After Masta Ace & Marco Polo’s “A Breukelen Story”, it’s A.G.’s turn to revisit the geographical history of New York City. “Bronck’s Kill” could be translated to Bronx River, the ‘kille’ denoting a riverbed in Middle Dutch, and the Broncks being the Swedish and Dutch family that gave the Bronx its name. The Bronx Kill, however, exists in present time, and it runs apart from the larger Bronx River, a small strait that connects the Harlem with the East River, its waterside once the location of the farmhouse of Jonas Bronck.
Bronck’s/Bronx Kill flows just a few blocks south of Patterson Houses, the base from which young Andre Barnes went on his expeditions into the world of hip-hop. Still getting mileage out of his remote beginnings (in the heart chamber of hip-hop, nonetheless), his latest trip, which resulted in the “Bronck’s Kill” EP, took the veteran MC to Italy. Cuns, a relatively new name in the producer game, has done tracks for Benny The Butcher, Conway The Machine, Guilty Simpson, Big Twins and Crimeapple, showing a predilection for gruff and grim rhyme slingers. A.G., who came to prominence as one half of duo Showbiz & A.G. in the early ’90s, has over the years developed an apprehensive world view of his own, but tempers it with spiritual intuition.
If beats and rhymes are supposed to complement each other in some way or other, then Cuns avoids coming across like some random acquaintance of a seasoned globetrotter because the six beats on “Bronck’s Kill” evoke similar emotions as the rapper who guests on them, oscillating between anxious and assuring. “Get the Feeling” reverberates with organ chords that waver atop a halting rhythm section, resulting in a piece of music that is soothing enough not to spook you and unsettling enough not to lull you. “When it Rains it Pours” is, despite its title, a gentle, warm drizzle with steady drips of notes produced by actual instruments. “Around the World” and “Rock N Roller” share a pensive pace, while “The Last Advice” is a shorter interlude (likely the original endpoint of the EP), concluded by cuts lifted from the “Goodfellas” opener.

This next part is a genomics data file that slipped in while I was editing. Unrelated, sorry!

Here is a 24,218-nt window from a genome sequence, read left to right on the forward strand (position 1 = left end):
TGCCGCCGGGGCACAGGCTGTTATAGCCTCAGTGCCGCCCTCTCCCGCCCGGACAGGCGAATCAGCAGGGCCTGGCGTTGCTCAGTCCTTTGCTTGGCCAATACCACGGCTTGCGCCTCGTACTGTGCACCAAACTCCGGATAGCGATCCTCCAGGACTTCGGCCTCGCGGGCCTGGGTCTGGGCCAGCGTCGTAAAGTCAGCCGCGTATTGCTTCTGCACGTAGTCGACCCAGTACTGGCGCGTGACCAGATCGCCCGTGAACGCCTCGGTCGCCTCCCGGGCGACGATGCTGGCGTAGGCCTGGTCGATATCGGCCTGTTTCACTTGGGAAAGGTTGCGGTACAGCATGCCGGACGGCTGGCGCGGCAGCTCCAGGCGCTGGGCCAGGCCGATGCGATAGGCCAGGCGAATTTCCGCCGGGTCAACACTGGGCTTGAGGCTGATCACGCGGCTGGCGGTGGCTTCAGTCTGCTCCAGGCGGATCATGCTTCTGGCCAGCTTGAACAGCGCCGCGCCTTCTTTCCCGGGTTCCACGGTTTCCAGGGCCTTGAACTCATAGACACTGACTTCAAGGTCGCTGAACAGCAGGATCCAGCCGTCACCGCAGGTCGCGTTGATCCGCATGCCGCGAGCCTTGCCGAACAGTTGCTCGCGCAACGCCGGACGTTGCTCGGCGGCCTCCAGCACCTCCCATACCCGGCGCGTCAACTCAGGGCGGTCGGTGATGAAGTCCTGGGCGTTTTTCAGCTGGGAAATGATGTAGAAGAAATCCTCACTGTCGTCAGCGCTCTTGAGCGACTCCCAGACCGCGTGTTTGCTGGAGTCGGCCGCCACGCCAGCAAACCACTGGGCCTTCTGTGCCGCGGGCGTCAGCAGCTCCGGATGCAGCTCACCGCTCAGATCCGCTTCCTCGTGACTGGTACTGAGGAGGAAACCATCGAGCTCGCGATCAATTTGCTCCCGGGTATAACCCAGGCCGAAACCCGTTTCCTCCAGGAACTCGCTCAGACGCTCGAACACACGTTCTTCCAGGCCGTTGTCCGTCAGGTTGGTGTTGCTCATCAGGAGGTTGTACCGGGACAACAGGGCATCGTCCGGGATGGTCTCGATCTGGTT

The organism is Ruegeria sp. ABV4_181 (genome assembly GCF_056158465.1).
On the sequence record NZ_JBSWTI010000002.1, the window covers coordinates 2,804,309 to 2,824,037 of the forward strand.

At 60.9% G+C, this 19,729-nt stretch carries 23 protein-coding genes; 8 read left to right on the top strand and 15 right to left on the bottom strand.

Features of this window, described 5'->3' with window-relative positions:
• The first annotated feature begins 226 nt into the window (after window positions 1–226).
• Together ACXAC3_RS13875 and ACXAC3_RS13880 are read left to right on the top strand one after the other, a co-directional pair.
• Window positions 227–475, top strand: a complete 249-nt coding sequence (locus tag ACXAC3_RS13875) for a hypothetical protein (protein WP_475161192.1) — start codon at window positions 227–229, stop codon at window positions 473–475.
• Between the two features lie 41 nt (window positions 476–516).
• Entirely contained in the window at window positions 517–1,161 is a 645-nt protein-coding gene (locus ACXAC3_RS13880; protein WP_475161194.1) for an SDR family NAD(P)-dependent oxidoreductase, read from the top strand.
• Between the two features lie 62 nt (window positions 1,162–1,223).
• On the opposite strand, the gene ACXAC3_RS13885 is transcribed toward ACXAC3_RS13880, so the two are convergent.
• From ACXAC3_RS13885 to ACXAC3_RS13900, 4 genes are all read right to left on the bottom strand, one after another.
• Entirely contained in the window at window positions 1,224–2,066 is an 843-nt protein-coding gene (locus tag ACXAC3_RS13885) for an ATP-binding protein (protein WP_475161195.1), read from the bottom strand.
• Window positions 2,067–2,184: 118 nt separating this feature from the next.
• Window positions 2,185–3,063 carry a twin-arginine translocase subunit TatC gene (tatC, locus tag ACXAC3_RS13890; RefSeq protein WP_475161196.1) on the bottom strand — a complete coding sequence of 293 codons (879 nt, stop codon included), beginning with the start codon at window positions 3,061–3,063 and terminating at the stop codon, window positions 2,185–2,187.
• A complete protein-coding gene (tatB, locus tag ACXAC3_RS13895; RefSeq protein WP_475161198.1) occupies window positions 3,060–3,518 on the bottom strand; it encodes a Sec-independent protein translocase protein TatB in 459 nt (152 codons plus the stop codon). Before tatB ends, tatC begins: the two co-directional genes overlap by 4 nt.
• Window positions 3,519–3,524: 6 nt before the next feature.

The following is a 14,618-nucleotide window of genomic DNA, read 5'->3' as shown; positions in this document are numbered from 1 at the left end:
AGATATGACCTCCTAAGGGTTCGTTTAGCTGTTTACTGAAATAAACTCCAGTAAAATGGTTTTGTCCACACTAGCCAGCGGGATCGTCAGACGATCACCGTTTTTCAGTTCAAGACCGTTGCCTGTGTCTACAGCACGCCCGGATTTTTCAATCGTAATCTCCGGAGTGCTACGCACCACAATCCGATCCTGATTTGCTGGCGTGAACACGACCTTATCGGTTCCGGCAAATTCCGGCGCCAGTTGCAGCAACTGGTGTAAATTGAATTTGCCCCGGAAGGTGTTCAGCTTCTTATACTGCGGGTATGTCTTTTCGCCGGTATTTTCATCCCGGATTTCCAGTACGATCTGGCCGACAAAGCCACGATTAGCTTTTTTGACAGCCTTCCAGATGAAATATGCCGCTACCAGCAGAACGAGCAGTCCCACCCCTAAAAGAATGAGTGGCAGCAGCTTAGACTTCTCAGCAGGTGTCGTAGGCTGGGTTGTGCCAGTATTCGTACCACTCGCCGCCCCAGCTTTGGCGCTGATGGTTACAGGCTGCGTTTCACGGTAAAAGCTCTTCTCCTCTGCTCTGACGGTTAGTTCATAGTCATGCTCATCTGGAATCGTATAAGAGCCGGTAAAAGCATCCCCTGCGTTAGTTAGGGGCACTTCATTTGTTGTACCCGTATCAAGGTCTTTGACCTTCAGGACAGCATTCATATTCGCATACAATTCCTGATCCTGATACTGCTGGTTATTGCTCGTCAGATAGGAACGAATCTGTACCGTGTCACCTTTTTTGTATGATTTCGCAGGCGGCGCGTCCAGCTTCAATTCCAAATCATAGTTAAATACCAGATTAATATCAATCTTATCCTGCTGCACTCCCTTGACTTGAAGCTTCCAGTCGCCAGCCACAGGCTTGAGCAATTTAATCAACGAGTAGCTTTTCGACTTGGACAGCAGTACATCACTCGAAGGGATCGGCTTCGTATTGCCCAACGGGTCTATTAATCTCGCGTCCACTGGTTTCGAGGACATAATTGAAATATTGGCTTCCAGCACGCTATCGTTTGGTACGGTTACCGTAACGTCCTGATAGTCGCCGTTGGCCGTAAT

Produced in Rome, “Bronck’s Kill” isn’t out of A.G.’s way at all. Particularly “Around the World” continues the conscious vibe of his last full-length, “The Taste of AMBrosia”. A.G. still communicates casual truths like few others (while often addressing the rap geek in you, see “When it Rains it Pours”), but the EP’s finest moment comes in the profound sigh A.G. places after its opening line “So many drugs at my disposal”, a passing but highly acute adlib followed by “So much access, it seems like I’m supposed to”, and repeated after a mention of an equally high availability of firearms in the same neighborhood. It’s the privilege of a veteran to sometimes only need the briefest of moments to remind you of his qualities.